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Cities With Highest Spikes in Homeownership

NAR Daily News Magazine - November 27, 2017 - 12:00am

Metros in the Rust Belt, as well as smaller cities near bigger and more expensive urban areas, are seeing their homeownership rates expand rapidly...

Categories: Real Estate

What’s on the Line as Senate Eyes Tax Reform

NAR Daily News Magazine - November 27, 2017 - 12:00am

Senate lawmakers could soon put their version of tax reform to a vote, as REALTORS® continue to mobilize against the bill.

Categories: Real Estate

CRS Name Change Creates Stronger Link to Industry

NAR Daily News Magazine - November 27, 2017 - 12:00am

The Council of Residential Specialists has been rebranded as the Residential Real Estate Council in an effort to distinguish itself from the...

Categories: Real Estate

Shoppers Flock to Mom-and-Pop Retail Stores

NAR Daily News Magazine - November 27, 2017 - 12:00am

For the past two years, consumers have been spending more money at mom-and-pop retail stores than big-box chains, according to credit card company...

Categories: Real Estate

New Homes Are Getting Smaller

NAR Daily News Magazine - November 27, 2017 - 12:00am

As builders refocus on the entry-level market, a downward trend in new-home sizes is expected, according to the National Association of Home...

Categories: Real Estate

4 Ways to Pay Off Your Mortgage Early

RisMedia - November 26, 2017 - 12:02pm

(TNS)—If you can afford it, it might be simple to pay off your mortgage earlier. But should you? That’s a complicated question.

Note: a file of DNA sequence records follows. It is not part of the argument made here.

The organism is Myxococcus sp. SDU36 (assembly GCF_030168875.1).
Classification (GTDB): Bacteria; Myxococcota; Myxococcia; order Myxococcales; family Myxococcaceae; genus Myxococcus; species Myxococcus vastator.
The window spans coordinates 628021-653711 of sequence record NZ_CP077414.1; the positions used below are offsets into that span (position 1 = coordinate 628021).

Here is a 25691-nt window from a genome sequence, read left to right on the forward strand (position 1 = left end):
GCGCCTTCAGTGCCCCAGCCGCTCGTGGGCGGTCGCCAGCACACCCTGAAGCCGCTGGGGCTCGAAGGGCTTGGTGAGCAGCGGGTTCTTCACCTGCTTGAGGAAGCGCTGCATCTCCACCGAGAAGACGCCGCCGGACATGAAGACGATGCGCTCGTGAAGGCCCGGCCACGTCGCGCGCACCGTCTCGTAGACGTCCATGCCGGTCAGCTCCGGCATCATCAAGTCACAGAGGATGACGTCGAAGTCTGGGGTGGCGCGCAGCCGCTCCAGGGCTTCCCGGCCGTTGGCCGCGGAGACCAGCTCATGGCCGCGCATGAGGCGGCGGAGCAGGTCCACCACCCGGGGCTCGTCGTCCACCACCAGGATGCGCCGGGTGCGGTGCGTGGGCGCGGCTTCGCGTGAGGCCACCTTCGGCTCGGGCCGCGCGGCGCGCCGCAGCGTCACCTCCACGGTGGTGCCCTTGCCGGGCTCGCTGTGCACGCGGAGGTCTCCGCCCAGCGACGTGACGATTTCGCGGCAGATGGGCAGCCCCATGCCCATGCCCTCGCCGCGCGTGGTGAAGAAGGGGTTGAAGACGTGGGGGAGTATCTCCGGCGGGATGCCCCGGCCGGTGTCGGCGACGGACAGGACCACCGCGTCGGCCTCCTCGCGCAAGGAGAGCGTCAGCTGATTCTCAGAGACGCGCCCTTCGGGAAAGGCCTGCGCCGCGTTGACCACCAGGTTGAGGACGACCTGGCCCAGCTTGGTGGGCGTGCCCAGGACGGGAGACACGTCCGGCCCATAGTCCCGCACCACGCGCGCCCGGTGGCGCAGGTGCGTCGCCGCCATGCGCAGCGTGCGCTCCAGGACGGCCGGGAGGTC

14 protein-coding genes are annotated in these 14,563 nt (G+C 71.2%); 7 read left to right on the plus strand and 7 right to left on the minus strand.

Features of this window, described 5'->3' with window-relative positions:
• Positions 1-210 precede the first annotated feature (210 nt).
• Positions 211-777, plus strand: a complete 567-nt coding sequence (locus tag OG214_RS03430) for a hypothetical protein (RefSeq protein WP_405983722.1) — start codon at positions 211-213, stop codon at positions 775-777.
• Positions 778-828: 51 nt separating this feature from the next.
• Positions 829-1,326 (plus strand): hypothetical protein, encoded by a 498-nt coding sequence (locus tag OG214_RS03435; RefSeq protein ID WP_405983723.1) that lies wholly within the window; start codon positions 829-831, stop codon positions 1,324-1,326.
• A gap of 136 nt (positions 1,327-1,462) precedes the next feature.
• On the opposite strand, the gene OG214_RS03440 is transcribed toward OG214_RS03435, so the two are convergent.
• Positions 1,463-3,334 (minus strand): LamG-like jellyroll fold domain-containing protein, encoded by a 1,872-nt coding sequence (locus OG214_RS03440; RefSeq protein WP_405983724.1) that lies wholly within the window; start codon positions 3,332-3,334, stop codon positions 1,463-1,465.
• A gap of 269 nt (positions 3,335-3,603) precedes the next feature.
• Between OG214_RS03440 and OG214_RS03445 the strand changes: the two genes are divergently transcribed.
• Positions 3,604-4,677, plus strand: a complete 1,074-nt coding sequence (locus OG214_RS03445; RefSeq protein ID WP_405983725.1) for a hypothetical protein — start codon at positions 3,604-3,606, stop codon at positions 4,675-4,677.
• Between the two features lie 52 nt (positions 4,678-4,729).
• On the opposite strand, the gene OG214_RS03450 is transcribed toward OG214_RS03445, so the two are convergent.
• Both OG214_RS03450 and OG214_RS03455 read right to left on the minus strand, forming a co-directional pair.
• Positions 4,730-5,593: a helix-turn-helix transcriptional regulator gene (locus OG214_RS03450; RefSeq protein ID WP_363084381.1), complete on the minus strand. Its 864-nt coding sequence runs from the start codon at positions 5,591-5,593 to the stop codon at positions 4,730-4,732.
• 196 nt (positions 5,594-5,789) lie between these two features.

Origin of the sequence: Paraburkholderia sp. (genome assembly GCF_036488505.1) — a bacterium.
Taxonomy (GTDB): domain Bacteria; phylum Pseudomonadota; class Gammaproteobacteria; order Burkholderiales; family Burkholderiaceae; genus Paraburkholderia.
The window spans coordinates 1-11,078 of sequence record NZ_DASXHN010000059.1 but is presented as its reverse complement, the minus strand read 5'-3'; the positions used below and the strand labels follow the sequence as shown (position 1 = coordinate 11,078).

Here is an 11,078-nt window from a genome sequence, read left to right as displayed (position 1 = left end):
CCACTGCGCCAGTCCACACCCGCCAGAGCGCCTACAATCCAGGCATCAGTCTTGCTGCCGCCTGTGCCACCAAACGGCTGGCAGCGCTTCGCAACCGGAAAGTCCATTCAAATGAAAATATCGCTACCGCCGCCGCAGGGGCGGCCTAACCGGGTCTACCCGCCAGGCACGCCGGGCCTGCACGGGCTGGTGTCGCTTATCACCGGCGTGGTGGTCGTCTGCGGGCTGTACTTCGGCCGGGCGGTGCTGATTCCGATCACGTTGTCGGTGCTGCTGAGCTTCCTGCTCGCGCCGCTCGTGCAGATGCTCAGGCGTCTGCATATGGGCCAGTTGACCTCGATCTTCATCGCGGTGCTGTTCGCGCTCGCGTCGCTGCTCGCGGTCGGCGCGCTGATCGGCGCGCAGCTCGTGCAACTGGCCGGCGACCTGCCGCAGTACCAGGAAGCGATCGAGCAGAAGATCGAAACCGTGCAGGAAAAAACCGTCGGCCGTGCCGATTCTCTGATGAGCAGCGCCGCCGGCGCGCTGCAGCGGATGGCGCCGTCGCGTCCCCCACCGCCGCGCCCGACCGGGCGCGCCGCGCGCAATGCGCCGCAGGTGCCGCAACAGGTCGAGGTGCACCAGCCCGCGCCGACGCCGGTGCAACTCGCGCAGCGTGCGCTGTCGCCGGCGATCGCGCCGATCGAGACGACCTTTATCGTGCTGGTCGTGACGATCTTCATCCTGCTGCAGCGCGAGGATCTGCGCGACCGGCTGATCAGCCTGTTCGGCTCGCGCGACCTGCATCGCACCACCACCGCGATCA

Homeowners with low mortgage rates may be better off putting extra money in a Roth IRA or 401(k), both of which might offer a higher return than paying off the mortgage.

Then there’s the college aid factor. If you’re applying for need-based aid for your kids, that home equity could count against you with some colleges because some institutions view equity as money in the bank.

If, after those caveats, you want to pay off your mortgage early, here are four ways to make it happen.

  1. Refinance with a shorter-term mortgage.
    You can pay off the mortgage in another 15 years by refinancing into a 15-year mortgage.

Let’s say you got a 30-year fixed-rate mortgage for $200,000 at 4.5 percent. Then, five years later, you can refinance into a 15-year loan at 4 percent. Doing so pays off the mortgage 10 years earlier and saves more than $60,000 (if you exclude closing costs on the refi).

Those shorter-term mortgages often carry interest rates a quarter of a percentage point to three-quarters of a percentage point lower than their 30-year counterparts.

Refinancing isn’t quick or free. It requires filling out the application, providing documentation and having an appraiser visit. There are closing costs.

And even with a lower interest rate, that quicker payoff means higher monthly payments. And this method is a lot less flexible. If you decide that you don’t have the extra money one month to put toward the mortgage, you’re locked in anyway.

Unless the new interest rate is lower than the old rate, there’s no point in refinancing. Without a lower rate, you’ll get all the same benefits (and none of the extra costs) by just increasing your payment a sufficient amount.

  1. Pay a little more each month.
    Divide your monthly principal and interest by 12 and add that amount to your monthly payment for a year. Result: You make the equivalent of 13 payments in 12 months.

Let’s say you got a $200,000 mortgage at 4.5 percent. After five years of making the minimum payments, you add an extra 1/12 of a month’s principal and interest to each monthly payment. Doing so pays off the mortgage three years and three months earlier and saves more than $18,000 interest.

Before you make anything beyond the regular payment, call your mortgage servicer and find out exactly what you need to do so that your extra payments will be correctly applied to your loan.